An Introduction to Flash Memory

eiodotcom —  July 4, 2012 — 1 Comment

Today’s Eio post is on flash memory.

Flash memory falls under the EEPROM (electronically erasable programmable read-only memory) category of memory. Unlike RAM, which requires a power source to maintain its memory, flash memory stores information without requiring an external power source. In other words, you can remove the memory card from the computer or power source and the memory is still on it. When the computer is turned off for RAM, RAM memory is lost.

Flash memory is used in several types of portable electronics, such as smartphones, digital cameras, USB flash drive sticks, music players (iPods), and even video game cards.

Advantages of Flash Memory


Flash memory is a nonvolatile memory storage devices, meaning there are no moving parts within. This is an advantage because if knocked hard or it falls on the ground, the lack of moving parts ensures less damage. If you’ve ever dropped or banged a hard drive against a hard object, you know how much damage that small shock can cause to it. Flash memory is much more resistant to hard impacts because of its nonvolatility.


Sushi Flash Drives!

Flash memory is also silent because of the lack of moving parts within. Hard drives can be loud when they boot up, as the motor is spinning inside. Flash memory has none of that.

Speed Advantage

Flash memory actually gets its name from its write-speed. It writes and re-writes “in a flash!” Regular EEPROM products erase and write content one byte at a time, which can be sluggish to update. Flash memory erases and writes in blocks of bytes, meaning it can update large amounts of data. Flash memory drives are a perfect technology for applications that require frequent updating of data. You can upload data from one source onto the flash stick, then download it onto another source in a flash!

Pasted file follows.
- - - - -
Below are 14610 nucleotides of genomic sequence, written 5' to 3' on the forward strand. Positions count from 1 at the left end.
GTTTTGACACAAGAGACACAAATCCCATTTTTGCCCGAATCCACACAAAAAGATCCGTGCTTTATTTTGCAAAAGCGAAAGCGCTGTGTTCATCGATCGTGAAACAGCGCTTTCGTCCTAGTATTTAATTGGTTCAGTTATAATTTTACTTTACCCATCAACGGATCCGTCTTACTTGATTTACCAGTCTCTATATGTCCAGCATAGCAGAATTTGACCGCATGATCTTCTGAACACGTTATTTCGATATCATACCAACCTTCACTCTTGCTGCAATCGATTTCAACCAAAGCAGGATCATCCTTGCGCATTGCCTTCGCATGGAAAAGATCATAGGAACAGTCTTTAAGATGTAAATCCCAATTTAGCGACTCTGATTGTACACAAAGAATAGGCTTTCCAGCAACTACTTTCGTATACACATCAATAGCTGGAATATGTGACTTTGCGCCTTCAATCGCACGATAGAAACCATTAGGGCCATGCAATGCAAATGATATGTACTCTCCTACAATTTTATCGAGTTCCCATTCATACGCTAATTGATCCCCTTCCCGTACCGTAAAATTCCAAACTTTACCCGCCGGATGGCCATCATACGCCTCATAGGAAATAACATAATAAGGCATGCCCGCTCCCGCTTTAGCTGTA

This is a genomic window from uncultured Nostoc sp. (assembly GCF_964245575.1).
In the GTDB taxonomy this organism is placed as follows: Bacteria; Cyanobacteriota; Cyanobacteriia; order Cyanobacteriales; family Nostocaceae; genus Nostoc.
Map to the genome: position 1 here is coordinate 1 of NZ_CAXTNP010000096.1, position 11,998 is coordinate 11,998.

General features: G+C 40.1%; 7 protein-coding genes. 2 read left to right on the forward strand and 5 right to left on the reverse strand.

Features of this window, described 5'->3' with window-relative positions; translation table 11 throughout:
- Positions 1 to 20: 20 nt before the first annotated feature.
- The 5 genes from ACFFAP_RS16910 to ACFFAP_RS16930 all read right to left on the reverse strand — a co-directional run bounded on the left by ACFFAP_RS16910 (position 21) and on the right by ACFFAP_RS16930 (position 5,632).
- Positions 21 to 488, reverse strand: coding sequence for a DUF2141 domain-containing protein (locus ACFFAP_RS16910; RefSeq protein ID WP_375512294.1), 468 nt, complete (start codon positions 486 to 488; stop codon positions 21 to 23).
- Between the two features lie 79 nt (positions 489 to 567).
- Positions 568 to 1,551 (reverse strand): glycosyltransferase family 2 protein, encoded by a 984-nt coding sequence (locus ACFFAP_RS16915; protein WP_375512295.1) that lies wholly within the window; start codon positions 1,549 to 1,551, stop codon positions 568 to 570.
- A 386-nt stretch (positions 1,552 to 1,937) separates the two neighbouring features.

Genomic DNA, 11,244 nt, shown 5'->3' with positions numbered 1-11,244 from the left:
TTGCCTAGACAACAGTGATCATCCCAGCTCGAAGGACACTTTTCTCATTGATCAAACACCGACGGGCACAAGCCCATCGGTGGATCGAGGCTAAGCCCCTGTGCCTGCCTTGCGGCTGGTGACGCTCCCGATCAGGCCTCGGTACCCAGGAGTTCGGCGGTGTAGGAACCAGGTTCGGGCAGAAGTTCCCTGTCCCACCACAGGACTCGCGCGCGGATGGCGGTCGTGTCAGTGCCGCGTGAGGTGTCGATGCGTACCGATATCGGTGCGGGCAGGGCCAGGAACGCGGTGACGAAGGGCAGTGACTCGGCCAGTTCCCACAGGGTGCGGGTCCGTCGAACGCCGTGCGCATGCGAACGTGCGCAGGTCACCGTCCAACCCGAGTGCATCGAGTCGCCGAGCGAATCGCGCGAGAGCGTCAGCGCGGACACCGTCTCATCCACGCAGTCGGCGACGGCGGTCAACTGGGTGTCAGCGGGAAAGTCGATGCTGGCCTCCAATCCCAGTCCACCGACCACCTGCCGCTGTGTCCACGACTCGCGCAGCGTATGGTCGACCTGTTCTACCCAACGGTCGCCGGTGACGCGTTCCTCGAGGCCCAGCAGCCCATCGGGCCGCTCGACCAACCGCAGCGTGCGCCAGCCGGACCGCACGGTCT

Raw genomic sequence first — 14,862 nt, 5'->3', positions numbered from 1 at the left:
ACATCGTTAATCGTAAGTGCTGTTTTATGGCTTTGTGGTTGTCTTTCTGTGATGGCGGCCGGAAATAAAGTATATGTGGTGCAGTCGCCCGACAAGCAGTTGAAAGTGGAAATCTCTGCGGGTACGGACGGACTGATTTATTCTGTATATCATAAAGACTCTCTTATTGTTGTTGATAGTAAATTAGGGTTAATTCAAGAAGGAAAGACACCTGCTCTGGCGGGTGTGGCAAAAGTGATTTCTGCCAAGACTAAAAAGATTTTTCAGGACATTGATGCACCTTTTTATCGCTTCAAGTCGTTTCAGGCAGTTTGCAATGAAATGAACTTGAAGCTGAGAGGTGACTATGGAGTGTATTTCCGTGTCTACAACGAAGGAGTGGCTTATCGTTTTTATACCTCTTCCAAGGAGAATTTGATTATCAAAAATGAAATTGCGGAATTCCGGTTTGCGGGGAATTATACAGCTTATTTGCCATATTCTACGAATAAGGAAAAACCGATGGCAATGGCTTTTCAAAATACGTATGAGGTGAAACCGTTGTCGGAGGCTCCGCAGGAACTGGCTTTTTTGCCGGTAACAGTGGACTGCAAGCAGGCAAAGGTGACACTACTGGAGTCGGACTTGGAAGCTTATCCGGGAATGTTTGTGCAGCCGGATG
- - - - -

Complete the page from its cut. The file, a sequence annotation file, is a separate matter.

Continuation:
One Caveat: Memory Wear

There is one main disadvantage to flash memory: memory wear. This limitation means that the flash memory drive only has a finite number of program-erase cycles, usually around 100,000 cycles. Once you write, erase, and re-write more than the allotted amount of times, the wear begins to deteriorate the integrity of the storage and you have to replace the drive.

Eio’s catalog carries a wide array of flash memory drives.

From the super tiny!

Verbatim 97464 Store ‘n’ Stay 16GB Netbook USB Drive

To the heavy duty and all-terrain.

LaCie 131075 XtremKey 16GB All-Terrain USB 2.0 Flash Drive

To the dual-purpose!

Super Talent NG-2GB-BK NG 2GB Pen/Laser Pointer USB2.0 Flash Drive (Black)

To the fun-filled!

Super Talent RB-8G-SHAR Shark 8GB USB2.0 Flash Drive

See also:


One response to An Introduction to Flash Memory


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